Robert Frank on Coase:
Coase’s famous example in the “Federal Communications Commission” article published in 1959 involved a doctor and a confectioner, a candy-maker. The confectioner was first on the scene. He had machinery that made candy in his orders. The doctor opened an office in the same building. They co-existed without incident for many years. Then the doctor built a new examination room adjacent to the candy maker’s machinery, and he found that the vibrations and noise prevented him from doing his work properly. And so he sought a court injunction trying to prevent the confectioner from making the noise that was interfering with his work. And in fact he prevailed in the court decision. Coase said: Wait a minute; where did the presumption come from that the doctor has the right to a noise-free environment? It does seem that the confectioner is harming the doctor; that’s clear enough. But what if we tell the confectioner, no, you can’t do what you are doing? Then we’re harming him. So, no matter whether you turn left or you turn right in a case like that you are going to cause harm. Coase’s insight, and I think it’s the real, enduring insight he had, was that it’s in the interests of both parties, the doctor and the confectioner, to solve this mutual problem that they have, namely that their two activities aren’t compatible fully with one another, to solve that problem in the least costly way. Any other way of proceeding would leave open the possibility of making both parties better off. So, who is the guilty party? That’s the wrong question to ask. The question is how can this problem be solved in the cheapest way? And there, Coase saw that the law made no difference if they could talk to each other. And that’s what I think the people who don’t like government regulation in general saw as an idea to celebrate: Look, if the doctor could talk to the confectioner then they could reach an agreement even if the confectioner were not held liable for the noise damage. If it were cheaper for the confectioner to solve the problem, say by putting sound-proofing on his machine, than it would be for the doctor to move to a new location, if that were the best option for him, then the doctor could pay the confectioner to install the sound-proofing. If it were cheaper for the doctor to move, then the doctor could move. So without any attempt for the government to get involved, the problem would be resolved efficiently–that is to say, the cheapest solution would be adopted by the two parties.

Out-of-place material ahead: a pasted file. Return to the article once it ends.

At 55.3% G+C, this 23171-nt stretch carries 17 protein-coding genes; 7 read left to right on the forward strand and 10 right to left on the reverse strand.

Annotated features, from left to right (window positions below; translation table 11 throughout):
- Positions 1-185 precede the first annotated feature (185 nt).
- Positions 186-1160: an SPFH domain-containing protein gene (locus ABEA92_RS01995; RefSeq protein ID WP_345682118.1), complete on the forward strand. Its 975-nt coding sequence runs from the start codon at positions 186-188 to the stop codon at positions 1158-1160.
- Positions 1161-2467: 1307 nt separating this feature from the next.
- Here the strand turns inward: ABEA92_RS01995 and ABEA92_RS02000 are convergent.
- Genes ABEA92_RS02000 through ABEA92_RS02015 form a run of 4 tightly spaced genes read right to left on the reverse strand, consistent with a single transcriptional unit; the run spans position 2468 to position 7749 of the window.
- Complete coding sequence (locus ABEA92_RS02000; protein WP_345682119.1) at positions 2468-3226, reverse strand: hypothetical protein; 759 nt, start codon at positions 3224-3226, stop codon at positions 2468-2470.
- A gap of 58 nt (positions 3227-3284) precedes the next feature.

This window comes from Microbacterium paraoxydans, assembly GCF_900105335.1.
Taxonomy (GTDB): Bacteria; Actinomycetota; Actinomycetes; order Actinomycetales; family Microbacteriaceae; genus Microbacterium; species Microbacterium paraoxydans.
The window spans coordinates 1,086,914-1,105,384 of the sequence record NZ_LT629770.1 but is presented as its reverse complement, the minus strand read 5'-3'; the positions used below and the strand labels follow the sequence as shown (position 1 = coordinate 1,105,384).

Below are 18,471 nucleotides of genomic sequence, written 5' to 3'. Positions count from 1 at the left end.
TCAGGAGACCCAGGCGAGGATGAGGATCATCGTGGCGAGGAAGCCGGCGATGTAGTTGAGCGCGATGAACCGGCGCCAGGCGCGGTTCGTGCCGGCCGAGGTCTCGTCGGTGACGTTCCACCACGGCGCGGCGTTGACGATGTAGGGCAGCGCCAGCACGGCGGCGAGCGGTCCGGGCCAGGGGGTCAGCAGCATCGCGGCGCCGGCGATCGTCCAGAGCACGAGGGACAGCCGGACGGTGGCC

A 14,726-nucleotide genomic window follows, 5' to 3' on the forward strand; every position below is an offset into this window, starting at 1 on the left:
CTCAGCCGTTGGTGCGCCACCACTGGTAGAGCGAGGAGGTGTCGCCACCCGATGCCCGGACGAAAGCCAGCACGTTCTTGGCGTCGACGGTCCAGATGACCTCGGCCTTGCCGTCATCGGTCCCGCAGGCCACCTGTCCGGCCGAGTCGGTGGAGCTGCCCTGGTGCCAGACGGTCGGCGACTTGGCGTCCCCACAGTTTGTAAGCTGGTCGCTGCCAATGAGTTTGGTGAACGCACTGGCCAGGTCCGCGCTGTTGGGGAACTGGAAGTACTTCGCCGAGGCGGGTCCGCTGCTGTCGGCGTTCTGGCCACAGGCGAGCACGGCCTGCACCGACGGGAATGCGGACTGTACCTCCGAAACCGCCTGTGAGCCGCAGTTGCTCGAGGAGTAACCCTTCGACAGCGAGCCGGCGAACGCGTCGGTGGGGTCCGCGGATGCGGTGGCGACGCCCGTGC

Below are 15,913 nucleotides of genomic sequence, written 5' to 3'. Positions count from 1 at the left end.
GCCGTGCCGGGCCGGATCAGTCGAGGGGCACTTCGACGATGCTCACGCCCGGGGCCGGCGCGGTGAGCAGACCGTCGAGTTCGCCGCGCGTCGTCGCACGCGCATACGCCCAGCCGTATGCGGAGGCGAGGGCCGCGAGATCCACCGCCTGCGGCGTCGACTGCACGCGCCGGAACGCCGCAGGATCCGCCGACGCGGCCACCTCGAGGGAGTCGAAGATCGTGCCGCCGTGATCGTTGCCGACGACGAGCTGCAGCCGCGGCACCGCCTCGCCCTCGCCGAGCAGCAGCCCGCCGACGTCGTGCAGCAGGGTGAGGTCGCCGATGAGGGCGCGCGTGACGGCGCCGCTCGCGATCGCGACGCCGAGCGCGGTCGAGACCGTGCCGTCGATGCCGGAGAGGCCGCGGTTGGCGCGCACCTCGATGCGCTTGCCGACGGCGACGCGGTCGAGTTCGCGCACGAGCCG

So, Coase was very clear in his piece, and if you read the broader context of his earlier work it’s even more clear, that he did not believe that in general people could reach easy solutions through private negotiation about such problems. His very first work conducted when he was a young man on a visit to the United States from England was a detailed study of why we have firms in the first place. Why don’t we just do everything through individual contracts in the spot market? It’s because all the contracts you’d have to write would be so cumbersome to negotiate that it’s just much cheaper to have a firm organize them all internally and then give you a final product that you can buy. So he saw that negotiation was very impractical much of the time. And he sought to understand institutions, laws, social norms, all manner of institutional arrangements as attempts to economize on negotiation costs, making negotiation unnecessary. And what that means here is if you are thinking about how to define rights, who should have the right, the doctor to a quiet environment or the confectioner to make noise as he pleases? Well, you’ve just got to see what agreement they would have reached if they had been free to negotiate with one another, and then have the law try to set up property rights so as to steer them to that agreement. So in this interesting example that he offered, if it had been cheaper for the doctor to move and they can’t negotiate, then having the confectioner not be liable for noise damage results in the efficient solution–the doctor would have every incentive just to move on his own and that’s the cheapest solution. If the cheaper solution were for the confectioner to install soundproofing, however, then you would want to have the law say he’s liable for damages because now it’s not practical for the two to negotiate; the doctor can’t bribe him to install soundproofing and he’d had to move as the best solution available to him. If the law makes the doctor [confectioner?–Econlib Ed.] liable for noise damage then he will install the soundproofing because it’s cheaper to do that than to pay the damage that the noise would cost. So that’s the Coase insight, I think in its simplest and most general form. Laws and regulations, property rights, all such things should be designed in such a way to mimic the agreements that free people would have reached in their own interest had negotiation been practical.
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